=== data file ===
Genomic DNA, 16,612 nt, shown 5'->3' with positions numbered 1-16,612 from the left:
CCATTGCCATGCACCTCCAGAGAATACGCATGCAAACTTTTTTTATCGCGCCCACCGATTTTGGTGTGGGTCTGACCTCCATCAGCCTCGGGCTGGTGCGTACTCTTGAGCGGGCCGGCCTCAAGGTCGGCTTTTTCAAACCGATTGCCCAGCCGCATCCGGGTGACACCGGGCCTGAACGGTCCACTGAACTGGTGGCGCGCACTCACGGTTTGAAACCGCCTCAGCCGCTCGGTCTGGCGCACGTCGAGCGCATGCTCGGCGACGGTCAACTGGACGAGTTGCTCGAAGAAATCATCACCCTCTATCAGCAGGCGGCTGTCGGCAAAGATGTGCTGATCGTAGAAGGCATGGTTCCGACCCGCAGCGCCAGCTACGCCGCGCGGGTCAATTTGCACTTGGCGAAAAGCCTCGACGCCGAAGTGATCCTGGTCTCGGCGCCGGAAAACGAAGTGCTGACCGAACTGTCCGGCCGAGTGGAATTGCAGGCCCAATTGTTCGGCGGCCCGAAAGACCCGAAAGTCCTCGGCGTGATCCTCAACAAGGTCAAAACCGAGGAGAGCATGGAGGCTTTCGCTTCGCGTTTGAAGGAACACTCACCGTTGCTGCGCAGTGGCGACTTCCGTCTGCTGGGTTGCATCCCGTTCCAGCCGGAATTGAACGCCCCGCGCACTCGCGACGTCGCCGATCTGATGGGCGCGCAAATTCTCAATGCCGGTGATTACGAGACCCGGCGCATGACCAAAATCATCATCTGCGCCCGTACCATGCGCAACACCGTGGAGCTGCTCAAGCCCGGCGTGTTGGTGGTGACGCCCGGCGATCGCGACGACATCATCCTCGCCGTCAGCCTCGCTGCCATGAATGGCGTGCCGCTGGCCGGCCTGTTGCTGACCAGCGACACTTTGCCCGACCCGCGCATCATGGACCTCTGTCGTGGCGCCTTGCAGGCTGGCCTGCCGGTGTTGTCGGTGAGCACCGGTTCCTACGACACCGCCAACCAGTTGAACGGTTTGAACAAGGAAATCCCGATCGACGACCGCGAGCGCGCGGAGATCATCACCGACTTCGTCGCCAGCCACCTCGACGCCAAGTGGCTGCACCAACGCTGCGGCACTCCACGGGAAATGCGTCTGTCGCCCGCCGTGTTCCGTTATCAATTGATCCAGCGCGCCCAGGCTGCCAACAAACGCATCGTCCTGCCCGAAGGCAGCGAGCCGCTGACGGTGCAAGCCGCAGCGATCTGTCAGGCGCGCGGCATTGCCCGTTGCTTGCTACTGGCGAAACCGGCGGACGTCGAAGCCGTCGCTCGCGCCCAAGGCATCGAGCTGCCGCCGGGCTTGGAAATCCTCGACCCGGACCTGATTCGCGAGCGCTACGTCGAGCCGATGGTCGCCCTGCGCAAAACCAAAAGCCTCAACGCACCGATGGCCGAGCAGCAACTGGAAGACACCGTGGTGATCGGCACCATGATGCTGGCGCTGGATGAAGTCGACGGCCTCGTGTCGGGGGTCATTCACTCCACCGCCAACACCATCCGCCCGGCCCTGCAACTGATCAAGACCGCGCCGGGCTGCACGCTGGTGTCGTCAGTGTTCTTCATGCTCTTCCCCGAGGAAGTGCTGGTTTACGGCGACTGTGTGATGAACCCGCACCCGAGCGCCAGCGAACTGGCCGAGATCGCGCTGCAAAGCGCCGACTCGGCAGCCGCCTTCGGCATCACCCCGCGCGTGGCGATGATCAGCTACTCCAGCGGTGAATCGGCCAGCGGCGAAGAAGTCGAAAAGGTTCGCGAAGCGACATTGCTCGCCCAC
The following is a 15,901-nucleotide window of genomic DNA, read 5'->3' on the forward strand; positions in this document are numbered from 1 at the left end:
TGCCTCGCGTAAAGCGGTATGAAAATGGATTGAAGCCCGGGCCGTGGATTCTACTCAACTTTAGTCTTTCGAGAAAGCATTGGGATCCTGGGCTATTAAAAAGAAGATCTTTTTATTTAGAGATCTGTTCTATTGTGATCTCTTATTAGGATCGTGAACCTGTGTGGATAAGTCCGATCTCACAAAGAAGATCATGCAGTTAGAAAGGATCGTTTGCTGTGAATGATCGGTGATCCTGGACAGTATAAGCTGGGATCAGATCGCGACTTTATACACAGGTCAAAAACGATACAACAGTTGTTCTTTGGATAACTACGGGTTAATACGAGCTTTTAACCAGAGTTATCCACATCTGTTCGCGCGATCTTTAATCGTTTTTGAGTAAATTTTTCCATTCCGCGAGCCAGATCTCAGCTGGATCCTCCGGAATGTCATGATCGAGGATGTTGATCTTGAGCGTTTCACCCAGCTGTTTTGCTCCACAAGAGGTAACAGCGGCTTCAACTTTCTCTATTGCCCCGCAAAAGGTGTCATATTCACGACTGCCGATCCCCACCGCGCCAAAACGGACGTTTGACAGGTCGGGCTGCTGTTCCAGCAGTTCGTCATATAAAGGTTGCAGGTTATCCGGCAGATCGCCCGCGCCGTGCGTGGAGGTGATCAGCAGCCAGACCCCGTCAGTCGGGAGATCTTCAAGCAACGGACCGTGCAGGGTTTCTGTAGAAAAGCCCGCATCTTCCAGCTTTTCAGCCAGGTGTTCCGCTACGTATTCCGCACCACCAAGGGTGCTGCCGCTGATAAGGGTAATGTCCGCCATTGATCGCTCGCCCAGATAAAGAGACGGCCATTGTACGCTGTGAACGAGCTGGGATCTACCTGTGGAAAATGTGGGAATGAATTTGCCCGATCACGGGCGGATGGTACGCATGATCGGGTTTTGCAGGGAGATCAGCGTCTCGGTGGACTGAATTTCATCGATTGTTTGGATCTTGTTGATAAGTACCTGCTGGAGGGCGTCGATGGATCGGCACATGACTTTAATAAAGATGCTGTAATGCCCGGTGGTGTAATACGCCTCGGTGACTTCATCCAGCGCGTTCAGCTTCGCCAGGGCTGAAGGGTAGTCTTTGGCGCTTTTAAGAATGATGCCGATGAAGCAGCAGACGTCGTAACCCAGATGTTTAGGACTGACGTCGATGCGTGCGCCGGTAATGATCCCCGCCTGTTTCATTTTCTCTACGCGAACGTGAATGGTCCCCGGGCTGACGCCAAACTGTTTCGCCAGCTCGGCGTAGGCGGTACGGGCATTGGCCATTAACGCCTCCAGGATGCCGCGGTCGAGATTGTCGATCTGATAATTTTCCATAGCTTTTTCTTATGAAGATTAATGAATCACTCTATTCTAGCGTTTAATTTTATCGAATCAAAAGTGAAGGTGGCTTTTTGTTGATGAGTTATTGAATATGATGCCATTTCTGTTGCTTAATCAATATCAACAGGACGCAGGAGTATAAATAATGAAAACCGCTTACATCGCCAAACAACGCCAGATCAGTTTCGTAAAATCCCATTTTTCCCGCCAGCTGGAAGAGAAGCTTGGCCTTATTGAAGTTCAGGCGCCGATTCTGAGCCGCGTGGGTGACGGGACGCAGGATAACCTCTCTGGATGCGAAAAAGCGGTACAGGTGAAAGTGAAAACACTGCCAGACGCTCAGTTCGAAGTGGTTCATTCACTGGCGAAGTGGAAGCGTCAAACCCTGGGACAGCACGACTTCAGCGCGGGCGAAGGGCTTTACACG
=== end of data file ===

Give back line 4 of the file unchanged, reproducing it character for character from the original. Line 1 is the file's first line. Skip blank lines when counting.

TGCCTCGCGTAAAGCGGTATGAAAATGGATTGAAGCCCGGGCCGTGGATTCTACTCAACTTTAGTCTTTCGAGAAAGCATTGGGATCCTGGGCTATTAAAAAGAAGATCTTTTTATTTAGAGATCTGTTCTATTGTGATCTCTTATTAGGATCGTGAACCTGTGTGGATAAGTCCGATCTCACAAAGAAGATCATGCAGTTAGAAAGGATCGTTTGCTGTGAATGATCGGTGATCCTGGACAGTATAAGCTGGGATCAGATCGCGACTTTATACACAGGTCAAAAACGATACAACAGTTGTTCTTTGGATAACTACGGGTTAATACGAGCTTTTAACCAGAGTTATCCACATCTGTTCGCGCGATCTTTAATCGTTTTTGAGTAAATTTTTCCATTCCGCGAGCCAGATCTCAGCTGGATCCTCCGGAATGTCATGATCGAGGATGTTGATCTTGAGCGTTTCACCCAGCTGTTTTGCTCCACAAGAGGTAACAGCGGCTTCAACTTTCTCTATTGCCCCGCAAAAGGTGTCATATTCACGACTGCCGATCCCCACCGCGCCAAAACGGACGTTTGACAGGTCGGGCTGCTGTTCCAGCAGTTCGTCATATAAAGGTTGCAGGTTATCCGGCAGATCGCCCGCGCCGTGCGTGGAGGTGATCAGCAGCCAGACCCCGTCAGTCGGGAGATCTTCAAGCAACGGACCGTGCAGGGTTTCTGTAGAAAAGCCCGCATCTTCCAGCTTTTCAGCCAGGTGTTCCGCTACGTATTCCGCACCACCAAGGGTGCTGCCGCTGATAAGGGTAATGTCCGCCATTGATCGCTCGCCCAGATAAAGAGACGGCCATTGTACGCTGTGAACGAGCTGGGATCTACCTGTGGAAAATGTGGGAATGAATTTGCCCGATCACGGGCGGATGGTACGCATGATCGGGTTTTGCAGGGAGATCAGCGTCTCGGTGGACTGAATTTCATCGATTGTTTGGATCTTGTTGATAAGTACCTGCTGGAGGGCGTCGATGGATCGGCACATGACTTTAATAAAGATGCTGTAATGCCCGGTGGTGTAATACGCCTCGGTGACTTCATCCAGCGCGTTCAGCTTCGCCAGGGCTGAAGGGTAGTCTTTGGCGCTTTTAAGAATGATGCCGATGAAGCAGCAGACGTCGTAACCCAGATGTTTAGGACTGACGTCGATGCGTGCGCCGGTAATGATCCCCGCCTGTTTCATTTTCTCTACGCGAACGTGAATGGTCCCCGGGCTGACGCCAAACTGTTTCGCCAGCTCGGCGTAGGCGGTACGGGCATTGGCCATTAACGCCTCCAGGATGCCGCGGTCGAGATTGTCGATCTGATAATTTTCCATAGCTTTTTCTTATGAAGATTAATGAATCACTCTATTCTAGCGTTTAATTTTATCGAATCAAAAGTGAAGGTGGCTTTTTGTTGATGAGTTATTGAATATGATGCCATTTCTGTTGCTTAATCAATATCAACAGGACGCAGGAGTATAAATAATGAAAACCGCTTACATCGCCAAACAACGCCAGATCAGTTTCGTAAAATCCCATTTTTCCCGCCAGCTGGAAGAGAAGCTTGGCCTTATTGAAGTTCAGGCGCCGATTCTGAGCCGCGTGGGTGACGGGACGCAGGATAACCTCTCTGGATGCGAAAAAGCGGTACAGGTGAAAGTGAAAACACTGCCAGACGCTCAGTTCGAAGTGGTTCATTCACTGGCGAAGTGGAAGCGTCAAACCCTGGGACAGCACGACTTCAGCGCGGGCGAAGGGCTTTACACG